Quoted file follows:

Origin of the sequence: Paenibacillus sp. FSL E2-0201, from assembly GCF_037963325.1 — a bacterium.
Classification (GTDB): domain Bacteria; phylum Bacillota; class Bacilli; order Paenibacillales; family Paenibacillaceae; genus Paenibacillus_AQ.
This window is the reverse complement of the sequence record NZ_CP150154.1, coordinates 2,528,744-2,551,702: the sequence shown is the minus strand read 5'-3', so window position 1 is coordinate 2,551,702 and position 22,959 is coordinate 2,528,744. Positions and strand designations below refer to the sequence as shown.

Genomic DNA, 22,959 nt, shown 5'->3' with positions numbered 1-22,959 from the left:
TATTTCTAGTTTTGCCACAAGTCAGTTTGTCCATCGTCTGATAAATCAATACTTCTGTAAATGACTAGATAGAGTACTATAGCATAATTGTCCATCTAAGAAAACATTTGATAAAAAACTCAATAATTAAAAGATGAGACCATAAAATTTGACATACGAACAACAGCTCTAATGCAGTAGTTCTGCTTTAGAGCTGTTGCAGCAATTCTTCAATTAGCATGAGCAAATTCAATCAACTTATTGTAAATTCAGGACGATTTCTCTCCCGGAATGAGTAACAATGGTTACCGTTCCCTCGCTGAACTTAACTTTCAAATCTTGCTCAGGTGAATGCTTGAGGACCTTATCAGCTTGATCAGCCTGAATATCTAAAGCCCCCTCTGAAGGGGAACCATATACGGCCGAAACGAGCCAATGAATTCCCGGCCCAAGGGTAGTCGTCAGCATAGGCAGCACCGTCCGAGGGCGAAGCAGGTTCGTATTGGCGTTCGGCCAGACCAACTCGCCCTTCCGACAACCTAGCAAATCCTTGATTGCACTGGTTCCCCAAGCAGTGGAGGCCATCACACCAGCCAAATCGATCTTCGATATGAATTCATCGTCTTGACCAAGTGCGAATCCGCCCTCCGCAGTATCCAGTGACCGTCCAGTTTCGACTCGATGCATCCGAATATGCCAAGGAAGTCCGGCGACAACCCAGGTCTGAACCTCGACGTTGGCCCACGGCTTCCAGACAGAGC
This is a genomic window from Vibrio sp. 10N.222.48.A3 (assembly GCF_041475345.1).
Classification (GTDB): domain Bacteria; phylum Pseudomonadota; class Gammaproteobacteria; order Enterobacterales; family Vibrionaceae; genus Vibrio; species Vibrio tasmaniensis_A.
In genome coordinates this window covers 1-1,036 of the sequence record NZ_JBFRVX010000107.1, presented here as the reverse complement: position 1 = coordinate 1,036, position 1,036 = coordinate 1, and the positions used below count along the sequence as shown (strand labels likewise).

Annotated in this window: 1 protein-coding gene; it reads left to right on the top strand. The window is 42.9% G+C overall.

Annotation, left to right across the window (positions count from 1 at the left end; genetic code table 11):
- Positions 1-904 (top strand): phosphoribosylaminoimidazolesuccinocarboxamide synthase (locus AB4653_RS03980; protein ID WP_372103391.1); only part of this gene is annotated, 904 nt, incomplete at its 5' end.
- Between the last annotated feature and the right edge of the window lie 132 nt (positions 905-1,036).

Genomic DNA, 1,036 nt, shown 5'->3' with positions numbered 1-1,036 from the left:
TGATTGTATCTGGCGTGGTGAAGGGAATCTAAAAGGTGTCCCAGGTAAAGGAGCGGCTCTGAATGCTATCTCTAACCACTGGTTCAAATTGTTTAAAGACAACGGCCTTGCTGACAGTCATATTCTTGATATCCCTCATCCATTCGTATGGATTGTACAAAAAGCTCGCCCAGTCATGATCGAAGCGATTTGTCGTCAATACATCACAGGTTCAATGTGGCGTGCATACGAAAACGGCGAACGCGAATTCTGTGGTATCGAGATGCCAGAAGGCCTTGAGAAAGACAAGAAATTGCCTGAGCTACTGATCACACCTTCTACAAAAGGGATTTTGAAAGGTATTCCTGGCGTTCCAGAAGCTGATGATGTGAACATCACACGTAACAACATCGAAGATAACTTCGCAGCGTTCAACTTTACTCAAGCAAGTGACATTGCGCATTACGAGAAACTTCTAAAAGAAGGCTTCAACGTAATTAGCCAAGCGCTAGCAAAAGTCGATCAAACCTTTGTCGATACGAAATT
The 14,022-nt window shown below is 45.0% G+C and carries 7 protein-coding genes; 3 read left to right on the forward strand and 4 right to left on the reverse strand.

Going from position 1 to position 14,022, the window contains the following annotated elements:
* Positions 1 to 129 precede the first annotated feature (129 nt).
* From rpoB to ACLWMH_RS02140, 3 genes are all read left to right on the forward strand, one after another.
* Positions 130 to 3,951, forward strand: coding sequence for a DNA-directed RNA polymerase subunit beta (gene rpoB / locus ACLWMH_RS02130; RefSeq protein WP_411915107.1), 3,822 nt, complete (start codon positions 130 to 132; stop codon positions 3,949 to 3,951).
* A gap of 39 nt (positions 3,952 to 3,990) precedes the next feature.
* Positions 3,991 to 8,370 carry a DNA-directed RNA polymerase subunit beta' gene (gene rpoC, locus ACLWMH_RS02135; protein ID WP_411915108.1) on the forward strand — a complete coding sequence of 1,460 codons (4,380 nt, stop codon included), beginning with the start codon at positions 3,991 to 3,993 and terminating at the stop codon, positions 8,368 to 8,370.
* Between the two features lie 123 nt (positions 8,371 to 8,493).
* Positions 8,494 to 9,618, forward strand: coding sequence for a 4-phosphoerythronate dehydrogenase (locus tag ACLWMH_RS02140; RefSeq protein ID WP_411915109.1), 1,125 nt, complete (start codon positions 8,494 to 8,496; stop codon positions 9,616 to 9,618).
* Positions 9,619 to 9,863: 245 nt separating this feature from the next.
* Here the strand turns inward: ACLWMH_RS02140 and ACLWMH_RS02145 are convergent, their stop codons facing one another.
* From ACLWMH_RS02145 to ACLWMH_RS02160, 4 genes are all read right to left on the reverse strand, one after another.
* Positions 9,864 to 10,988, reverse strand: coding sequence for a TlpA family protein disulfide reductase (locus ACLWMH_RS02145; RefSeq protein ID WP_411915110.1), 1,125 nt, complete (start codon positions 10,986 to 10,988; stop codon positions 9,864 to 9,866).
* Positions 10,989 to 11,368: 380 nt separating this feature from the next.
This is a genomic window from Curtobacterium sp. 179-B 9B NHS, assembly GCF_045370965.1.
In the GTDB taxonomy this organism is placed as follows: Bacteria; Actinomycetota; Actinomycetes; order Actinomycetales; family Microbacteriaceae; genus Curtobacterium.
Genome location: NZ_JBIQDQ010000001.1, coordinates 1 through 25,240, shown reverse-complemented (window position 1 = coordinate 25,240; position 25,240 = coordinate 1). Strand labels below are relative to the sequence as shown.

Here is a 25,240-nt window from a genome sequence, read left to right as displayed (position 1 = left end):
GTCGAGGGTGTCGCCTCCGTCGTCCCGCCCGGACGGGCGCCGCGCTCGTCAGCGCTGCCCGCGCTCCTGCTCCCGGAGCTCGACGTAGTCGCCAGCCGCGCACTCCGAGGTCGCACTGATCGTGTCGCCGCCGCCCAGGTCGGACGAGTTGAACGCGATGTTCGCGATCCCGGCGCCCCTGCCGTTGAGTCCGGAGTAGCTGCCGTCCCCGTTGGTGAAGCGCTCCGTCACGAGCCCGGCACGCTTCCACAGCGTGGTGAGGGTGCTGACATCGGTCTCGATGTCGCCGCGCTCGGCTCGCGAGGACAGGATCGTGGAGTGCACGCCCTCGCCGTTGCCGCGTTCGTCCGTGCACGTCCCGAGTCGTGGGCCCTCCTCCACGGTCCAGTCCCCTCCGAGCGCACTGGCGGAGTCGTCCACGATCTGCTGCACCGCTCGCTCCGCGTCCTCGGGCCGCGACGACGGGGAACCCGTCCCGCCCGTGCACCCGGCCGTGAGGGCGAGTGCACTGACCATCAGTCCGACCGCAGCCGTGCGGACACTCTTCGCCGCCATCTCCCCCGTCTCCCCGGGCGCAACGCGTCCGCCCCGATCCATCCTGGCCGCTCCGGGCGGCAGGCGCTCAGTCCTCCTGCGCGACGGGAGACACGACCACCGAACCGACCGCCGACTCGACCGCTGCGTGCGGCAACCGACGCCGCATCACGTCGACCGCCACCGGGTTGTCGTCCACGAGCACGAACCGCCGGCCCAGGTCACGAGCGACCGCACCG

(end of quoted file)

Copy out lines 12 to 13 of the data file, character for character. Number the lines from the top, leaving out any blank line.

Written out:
- Between the last annotated feature and the right edge of the window lie 132 nt (positions 905-1,036).

Genomic DNA, 1,036 nt, shown 5'->3' with positions numbered 1-1,036 from the left: